My Life As a Combat Correspondent in the Korea War
The Korean War started in June of 1950. Since I had only been out of the Army for a short time, I paid close attention as newspaper accounts warned that we could be drafted back in and would begin as a private again. I considered joining the reserves, as their pitch was that we could keep our rank and "if" we were called to active duty that we would only be used as cadre to train new draftees and that we would stay in the States.
This appealed to me, since I didn't want to lose my corporal's stripes, so I enlisted in the reserves, a couple of weeks after the Korean War started.
In mid-August I received a letter ordering me to report for active duty to Fort Campbell, Kentucky. Several hundred of us, all reservists, who reported that day in September, were marched into the chapel. A major stepped in front of the pulpit and announced. "You are hereby alerted for overseas shipment." So much for promises!
The announcement served another purpose. If we went absent without leave (AWOL) it could now be classed as desertion in the face of the enemy with much stiffer penalties. This kept a lot of adventurers from leaving the post.
We were given refresher basic training, a consolidated version of the training I had gotten in 1944. There was little new. The Army hadn't changed tactics since the end of World War II and at least some dated to the first World War, if not the Spanish American War. By November we were ready to fight again.
Ultimately I got my revenge on the Army. Our training company was moved to the staging area so that another company could train. I was the mail clerk for our staging company so I had occasion to go back to the training company area to pick up mail that had been sent there. While I was on one such mail run I happened to arrive as the new training company was being told that anyone who had less than 10 days warning when they were activated would be granted a furlough before being shipped to Korea. I knew that this had been the case with many in our company, in a couple of instances the men having only two or three days warning.
Needless to say I spread the word. Going from barracks to barracks I let everyone know that when it came time to fill out the paperwork, that by stating they had less than 10 days warning they would get a 30 day furlough. I figured it was a golden opportunity to give it back to the Army for lying to us. I knew there was no way they could - or would - follow up on our claims.
It took 60 hours on the bus to get back to New Hampshire, on my furlough, a small price to pay to get back home before heading into the battle zone. Lisa had a job, working as a waitress, so with what I could send home from my pay she was able to get along. At the end of the 30 days I reported back to Fort Campbell and in a day or two was on a troop train, bound for San Francisco.
The trip took three days. I was asleep in my bunk when we crossed the mountains into California, awaking with a piercing pain in my ear. The change in altitude, combined with a plugged ear channel really hurt, but by holding my nose and blowing I was able to equalize the pressure, but the ear stayed sore for another day.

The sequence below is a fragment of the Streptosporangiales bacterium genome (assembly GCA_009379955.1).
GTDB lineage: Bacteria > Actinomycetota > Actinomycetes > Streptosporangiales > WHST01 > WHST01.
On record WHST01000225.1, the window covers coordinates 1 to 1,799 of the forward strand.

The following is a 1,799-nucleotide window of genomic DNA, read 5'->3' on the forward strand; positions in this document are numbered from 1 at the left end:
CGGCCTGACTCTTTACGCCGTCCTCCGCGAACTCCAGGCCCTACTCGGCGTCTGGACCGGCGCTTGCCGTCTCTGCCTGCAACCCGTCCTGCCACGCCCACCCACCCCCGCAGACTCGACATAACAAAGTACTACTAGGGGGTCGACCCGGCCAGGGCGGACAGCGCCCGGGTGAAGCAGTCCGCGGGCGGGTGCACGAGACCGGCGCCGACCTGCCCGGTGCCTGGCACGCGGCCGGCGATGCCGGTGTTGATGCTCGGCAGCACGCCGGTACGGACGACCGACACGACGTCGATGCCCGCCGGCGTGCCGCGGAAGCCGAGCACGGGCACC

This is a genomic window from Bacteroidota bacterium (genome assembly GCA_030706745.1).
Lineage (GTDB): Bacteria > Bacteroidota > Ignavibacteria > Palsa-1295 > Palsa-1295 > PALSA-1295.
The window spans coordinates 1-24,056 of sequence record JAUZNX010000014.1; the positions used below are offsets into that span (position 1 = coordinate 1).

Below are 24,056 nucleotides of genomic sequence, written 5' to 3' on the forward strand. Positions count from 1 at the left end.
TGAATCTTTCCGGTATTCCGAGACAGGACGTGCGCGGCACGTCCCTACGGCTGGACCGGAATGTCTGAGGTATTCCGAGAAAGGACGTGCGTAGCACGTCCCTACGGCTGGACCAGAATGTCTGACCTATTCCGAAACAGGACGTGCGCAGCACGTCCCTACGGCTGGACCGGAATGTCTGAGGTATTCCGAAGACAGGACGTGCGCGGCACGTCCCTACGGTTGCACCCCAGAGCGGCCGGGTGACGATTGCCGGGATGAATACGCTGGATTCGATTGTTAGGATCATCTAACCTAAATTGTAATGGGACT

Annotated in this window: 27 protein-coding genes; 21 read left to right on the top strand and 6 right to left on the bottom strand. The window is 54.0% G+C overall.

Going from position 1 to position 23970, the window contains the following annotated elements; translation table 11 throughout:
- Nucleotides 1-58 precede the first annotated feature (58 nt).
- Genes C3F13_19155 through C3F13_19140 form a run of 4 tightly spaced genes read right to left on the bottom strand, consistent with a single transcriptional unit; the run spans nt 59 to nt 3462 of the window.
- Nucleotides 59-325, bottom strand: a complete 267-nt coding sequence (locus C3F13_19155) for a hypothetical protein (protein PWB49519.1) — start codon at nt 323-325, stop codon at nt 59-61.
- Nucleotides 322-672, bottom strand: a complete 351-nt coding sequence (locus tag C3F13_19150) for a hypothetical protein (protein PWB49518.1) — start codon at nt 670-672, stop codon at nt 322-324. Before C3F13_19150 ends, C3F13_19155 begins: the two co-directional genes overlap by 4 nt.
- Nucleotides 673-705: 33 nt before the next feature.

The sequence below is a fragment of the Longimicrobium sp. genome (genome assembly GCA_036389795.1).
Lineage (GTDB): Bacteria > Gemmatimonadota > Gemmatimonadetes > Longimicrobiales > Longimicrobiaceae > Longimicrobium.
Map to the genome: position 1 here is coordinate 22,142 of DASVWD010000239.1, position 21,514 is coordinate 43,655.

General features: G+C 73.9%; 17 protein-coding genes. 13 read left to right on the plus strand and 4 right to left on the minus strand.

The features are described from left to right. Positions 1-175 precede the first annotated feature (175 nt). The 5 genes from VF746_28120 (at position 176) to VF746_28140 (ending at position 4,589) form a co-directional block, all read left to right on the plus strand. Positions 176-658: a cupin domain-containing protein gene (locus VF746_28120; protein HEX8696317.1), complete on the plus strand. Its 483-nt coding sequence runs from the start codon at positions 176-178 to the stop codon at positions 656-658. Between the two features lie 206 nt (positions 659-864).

We arrived at an Army post outside San Francisco. We all got weekend passes for the Christmas weekend and several of us wound up at a family style Italian restaurant. They treated us like heroes and piled food on the table until we were stuffed.
Once more it was up the gang plank and into the hold of a troop ship. This time I was familiar with the routine and as soon as I was assigned a bunk I headed for the office of the troop commander. I told the sergeant that I was on special orders to the Armed Forces Radio Service in Tokyo and that I would like to volunteer to run the ship's newspaper.
I got the job and once I found the cabin assigned as the newspaper office I set up shop. An announcement on the ship's public address system brought another half dozen volunteers to the door. I picked out three with some journalistic background and notified the troop office that I was ready to start work.
We produced a daily paper, picking up items from the troop commander, the ship's commander and news that the radio operators caught for us, so we were able to do a comprehensive job.
I got besieged with questions and as a result started a column with the questions and answers that I got from the appropriate officers. This turned quickly into a major morale booster and at the end of the voyage I received a commendation from both the troop and the ship commanders. This would play a vital role in a few days, when I got to Korea.
We were bussed to an Army base just outside Tokyo. The first bad news came as a representative of the Armed Forces Radio Service (AFRS) told me in so many words that they didn't need me. They had a surplus of announcers. My special orders were cancelled and I was shipped to Korea, to the 3rd Infantry Division, the same unit that distinguished itself in the defeat of Iraq in 2002.
When I arrived at the 3rd's rear echelon I was assigned to a tent. The next day the Division's personnel officer called me in. He had a copy of my orders to AFRS and also copies of the commendations I had received aboard ship.
Based on what he read he offered to assign me to the Division Public Information Office. Facing the alternative of going to a rifle squad I quickly accepted and became a Combat Correspondent on the spot.